It was eventually determined there were real failures to share information, not only within agencies and between intelligence agencies but also, and most importantly, with the public. Failures to even read important pre 9-11 intelligence memos, let alone share important intelligence, were identified. But as far as I can tell (noting that I’ve been retired since the end of 2004), none of those failures were ever remedied. If anything, the official excuse for not reading or acting on memos addressed to the top, that “you can’t get a sip from a firehose” was made thousands of times worse by the initiation of “total information awareness” type massive data collection programs and by hugely increasing the use of secret classifications to compartmentalize and keep even more information secret. “Secret intelligence” is nothing but a dangerous contradiction of terms.
The various unethical, illegal responses not only had nothing to do with fixing the pre 9-11 lapses, but they made matters worse pragmatically as well as caused the U.S. to lose the moral high ground. Adopting the “law of war” and departing from judicial “due process” also meant dropping (or greatly reducing) the need for evidentiary showings. Open judicial processes inherently guarantee more accuracy, than for example, instituting bounty systems to capture foreigners who just happened to be in the wrong place at the wrong time but whom it was easy to label “the worst of the worst” and then detain indefinitely at Guantanamo. Guantanamo was selected deliberately so as to be outside the reach of American law. Accuracy was also sacrificed in allowing the CIA to make ex parte decisions to kidnap and torture other suspects, some of whom turned out to be totally innocent. The same ex parte decisional authority later impaired the CIA’s and Pentagon’s drone “kill list” once the faultiness of their prior “capture process” became public knowledge, leading to ramping up the “kill” prong of “kill or capture.”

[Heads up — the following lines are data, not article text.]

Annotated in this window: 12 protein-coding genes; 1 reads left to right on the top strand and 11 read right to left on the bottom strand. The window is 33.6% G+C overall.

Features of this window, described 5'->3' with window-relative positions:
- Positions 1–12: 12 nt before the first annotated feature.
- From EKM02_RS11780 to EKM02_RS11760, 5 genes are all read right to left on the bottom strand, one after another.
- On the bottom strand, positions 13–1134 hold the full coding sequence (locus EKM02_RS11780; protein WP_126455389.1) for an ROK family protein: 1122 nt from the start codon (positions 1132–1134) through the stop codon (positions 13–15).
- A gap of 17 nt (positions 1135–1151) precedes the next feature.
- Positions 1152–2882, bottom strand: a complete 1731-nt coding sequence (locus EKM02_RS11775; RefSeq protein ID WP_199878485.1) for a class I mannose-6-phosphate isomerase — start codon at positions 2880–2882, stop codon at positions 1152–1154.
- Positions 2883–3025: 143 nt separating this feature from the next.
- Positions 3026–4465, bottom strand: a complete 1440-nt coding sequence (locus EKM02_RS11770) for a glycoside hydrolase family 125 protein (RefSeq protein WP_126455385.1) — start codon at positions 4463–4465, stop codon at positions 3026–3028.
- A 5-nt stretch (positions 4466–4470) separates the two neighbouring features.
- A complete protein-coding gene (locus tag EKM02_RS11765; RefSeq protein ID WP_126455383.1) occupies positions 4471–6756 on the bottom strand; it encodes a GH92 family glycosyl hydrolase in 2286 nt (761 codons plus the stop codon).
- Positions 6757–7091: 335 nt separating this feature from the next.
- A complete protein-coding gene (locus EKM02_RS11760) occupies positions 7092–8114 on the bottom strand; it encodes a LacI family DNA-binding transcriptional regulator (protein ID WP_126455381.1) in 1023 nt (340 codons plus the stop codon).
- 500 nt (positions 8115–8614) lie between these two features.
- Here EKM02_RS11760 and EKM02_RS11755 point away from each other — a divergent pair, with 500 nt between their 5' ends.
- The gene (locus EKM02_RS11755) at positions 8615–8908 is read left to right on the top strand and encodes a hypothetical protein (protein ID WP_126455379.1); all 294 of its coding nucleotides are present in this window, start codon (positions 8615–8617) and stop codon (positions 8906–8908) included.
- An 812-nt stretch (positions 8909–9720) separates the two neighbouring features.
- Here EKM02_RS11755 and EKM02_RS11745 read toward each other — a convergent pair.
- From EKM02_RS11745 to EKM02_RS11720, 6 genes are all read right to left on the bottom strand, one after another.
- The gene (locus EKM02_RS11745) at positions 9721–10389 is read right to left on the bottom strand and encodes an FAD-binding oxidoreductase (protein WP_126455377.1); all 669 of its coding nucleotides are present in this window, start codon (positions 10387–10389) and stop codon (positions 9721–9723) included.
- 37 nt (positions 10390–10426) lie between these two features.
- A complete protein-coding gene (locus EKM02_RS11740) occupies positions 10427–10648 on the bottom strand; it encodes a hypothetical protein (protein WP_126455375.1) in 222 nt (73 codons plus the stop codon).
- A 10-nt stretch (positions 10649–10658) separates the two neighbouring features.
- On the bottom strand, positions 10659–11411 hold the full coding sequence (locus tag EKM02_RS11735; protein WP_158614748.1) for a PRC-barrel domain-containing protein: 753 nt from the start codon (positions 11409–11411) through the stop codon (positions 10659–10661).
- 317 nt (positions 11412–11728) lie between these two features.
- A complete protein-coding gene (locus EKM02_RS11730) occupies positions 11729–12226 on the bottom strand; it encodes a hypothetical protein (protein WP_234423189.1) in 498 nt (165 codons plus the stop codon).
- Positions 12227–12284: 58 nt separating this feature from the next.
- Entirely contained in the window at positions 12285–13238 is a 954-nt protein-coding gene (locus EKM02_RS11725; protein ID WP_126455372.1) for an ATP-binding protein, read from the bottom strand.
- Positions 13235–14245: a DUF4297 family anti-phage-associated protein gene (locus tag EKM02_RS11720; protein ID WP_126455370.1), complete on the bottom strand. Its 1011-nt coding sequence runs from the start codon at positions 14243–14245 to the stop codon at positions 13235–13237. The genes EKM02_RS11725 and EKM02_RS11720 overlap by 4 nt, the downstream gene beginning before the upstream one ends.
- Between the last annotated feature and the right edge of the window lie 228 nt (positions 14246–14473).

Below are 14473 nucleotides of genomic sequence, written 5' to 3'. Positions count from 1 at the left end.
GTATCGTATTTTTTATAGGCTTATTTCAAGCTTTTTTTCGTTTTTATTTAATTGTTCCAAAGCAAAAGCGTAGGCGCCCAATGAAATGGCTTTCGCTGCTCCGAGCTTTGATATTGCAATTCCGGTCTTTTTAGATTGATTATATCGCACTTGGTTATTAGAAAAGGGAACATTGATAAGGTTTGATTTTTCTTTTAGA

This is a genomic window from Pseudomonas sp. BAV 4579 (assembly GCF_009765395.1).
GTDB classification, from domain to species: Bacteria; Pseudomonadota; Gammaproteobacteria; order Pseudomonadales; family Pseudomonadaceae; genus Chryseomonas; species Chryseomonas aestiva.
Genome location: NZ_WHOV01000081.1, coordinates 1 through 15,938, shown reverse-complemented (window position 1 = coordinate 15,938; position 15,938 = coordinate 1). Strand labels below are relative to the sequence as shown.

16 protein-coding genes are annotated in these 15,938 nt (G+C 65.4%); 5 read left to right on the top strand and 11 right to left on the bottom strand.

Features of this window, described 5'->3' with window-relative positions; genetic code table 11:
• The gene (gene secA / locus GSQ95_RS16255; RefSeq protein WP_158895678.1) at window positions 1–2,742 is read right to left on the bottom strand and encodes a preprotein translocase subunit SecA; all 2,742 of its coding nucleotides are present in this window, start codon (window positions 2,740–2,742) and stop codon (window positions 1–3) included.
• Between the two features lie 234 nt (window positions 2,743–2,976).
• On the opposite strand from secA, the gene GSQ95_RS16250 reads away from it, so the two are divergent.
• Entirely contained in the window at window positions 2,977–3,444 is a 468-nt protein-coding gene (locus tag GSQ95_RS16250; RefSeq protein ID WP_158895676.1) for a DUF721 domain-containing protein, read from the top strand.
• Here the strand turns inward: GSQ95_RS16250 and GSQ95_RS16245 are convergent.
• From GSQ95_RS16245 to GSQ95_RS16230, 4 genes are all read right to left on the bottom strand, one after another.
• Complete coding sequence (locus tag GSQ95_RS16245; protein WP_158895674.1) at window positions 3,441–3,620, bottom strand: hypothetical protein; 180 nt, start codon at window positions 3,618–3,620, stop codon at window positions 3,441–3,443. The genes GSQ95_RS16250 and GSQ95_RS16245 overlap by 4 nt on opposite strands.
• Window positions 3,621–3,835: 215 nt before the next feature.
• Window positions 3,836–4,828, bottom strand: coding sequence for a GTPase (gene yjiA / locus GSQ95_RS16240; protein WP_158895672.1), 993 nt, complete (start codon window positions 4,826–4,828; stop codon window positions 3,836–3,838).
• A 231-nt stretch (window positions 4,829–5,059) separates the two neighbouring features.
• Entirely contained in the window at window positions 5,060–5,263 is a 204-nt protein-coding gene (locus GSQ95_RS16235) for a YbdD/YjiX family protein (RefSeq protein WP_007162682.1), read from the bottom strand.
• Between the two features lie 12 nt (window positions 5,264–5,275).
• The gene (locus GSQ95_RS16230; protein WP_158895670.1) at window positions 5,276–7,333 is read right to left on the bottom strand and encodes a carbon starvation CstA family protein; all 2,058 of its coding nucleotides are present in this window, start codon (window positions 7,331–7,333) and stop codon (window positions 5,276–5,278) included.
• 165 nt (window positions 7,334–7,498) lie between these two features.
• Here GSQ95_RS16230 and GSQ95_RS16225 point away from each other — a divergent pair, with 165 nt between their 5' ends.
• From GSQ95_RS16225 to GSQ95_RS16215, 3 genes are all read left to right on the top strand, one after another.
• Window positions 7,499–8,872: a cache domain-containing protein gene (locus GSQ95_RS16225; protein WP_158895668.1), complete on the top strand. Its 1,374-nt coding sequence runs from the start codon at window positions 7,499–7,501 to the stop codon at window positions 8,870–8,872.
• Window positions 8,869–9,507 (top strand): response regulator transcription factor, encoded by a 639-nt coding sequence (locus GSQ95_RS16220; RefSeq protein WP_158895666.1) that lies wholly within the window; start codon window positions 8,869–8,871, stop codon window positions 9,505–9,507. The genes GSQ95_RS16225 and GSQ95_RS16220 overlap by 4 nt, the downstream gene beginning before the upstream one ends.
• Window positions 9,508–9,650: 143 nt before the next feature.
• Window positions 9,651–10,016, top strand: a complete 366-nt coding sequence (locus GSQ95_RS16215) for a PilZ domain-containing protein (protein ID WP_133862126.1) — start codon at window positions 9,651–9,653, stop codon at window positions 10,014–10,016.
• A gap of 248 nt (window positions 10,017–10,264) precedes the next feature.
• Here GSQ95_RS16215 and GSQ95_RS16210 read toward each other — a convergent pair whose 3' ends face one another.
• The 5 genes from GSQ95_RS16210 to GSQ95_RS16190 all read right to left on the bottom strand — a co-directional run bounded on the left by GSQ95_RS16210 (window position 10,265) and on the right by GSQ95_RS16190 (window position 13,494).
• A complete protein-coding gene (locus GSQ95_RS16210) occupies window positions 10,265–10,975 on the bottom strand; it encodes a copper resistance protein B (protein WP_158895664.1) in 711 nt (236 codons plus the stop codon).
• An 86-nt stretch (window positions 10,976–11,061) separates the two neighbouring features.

Even a strong proponent of military drones, journalist Mark Bowden (author of Blackhawk Down), in his recent sales pitch for “The Killing Machines” in The Atlantic felt the need to temper some of his praise for President Obama’s drone killing program by admitting that an increasing lack of judiciousness was counterproductive: